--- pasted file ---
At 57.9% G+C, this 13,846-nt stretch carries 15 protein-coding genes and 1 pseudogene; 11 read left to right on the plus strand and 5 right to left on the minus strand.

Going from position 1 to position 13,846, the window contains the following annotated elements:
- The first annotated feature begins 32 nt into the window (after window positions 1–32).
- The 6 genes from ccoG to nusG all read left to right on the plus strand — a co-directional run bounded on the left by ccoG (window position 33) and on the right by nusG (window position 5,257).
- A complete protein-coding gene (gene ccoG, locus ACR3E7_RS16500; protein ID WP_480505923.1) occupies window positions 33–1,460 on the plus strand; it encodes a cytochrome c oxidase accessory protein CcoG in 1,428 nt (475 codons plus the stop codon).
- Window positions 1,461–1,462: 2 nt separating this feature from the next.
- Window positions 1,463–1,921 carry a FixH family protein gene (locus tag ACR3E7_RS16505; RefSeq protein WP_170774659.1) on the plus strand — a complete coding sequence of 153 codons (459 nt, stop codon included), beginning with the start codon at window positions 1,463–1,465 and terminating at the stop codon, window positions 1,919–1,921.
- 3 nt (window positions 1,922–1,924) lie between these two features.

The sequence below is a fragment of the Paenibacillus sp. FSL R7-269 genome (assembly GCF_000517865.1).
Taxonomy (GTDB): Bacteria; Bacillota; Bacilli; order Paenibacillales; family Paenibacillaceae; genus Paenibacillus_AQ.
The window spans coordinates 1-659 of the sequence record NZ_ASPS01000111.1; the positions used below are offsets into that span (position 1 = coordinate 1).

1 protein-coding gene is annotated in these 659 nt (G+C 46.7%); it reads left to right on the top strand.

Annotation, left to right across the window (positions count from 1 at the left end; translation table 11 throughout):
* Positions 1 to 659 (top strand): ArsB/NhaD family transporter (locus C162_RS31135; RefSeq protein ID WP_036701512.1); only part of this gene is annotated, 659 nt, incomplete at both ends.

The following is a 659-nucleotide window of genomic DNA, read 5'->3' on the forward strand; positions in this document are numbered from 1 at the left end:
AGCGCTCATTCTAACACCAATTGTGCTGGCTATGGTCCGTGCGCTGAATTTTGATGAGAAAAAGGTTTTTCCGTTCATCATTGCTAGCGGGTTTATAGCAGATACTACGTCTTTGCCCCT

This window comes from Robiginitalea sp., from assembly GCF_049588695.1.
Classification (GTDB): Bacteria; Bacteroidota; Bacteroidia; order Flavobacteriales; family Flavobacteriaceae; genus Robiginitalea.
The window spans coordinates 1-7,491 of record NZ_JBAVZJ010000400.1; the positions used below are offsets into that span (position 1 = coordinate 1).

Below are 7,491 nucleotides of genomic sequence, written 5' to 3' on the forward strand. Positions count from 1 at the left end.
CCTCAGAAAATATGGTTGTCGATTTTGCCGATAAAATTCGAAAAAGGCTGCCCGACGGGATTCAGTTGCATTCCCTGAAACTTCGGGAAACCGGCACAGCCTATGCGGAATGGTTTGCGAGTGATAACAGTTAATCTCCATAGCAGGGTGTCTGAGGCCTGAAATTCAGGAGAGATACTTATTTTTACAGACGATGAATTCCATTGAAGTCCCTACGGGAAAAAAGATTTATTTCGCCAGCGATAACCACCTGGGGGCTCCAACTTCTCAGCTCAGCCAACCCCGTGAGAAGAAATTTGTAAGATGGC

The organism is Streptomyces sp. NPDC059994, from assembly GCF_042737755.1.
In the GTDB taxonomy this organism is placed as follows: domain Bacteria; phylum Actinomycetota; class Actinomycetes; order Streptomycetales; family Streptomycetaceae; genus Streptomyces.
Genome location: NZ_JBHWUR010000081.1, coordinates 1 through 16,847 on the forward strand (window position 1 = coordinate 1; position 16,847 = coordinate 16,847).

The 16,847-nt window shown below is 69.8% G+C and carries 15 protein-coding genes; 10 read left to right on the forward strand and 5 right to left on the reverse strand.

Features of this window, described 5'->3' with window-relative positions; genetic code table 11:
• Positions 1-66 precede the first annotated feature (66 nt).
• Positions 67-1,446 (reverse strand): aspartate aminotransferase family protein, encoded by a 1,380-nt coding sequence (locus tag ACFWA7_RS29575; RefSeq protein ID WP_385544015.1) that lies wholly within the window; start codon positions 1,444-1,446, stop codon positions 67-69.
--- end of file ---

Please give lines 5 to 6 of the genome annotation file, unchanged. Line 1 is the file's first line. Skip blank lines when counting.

- A complete protein-coding gene (gene ccoG, locus ACR3E7_RS16500; protein ID WP_480505923.1) occupies window positions 33–1,460 on the plus strand; it encodes a cytochrome c oxidase accessory protein CcoG in 1,428 nt (475 codons plus the stop codon).
- Window positions 1,461–1,462: 2 nt separating this feature from the next.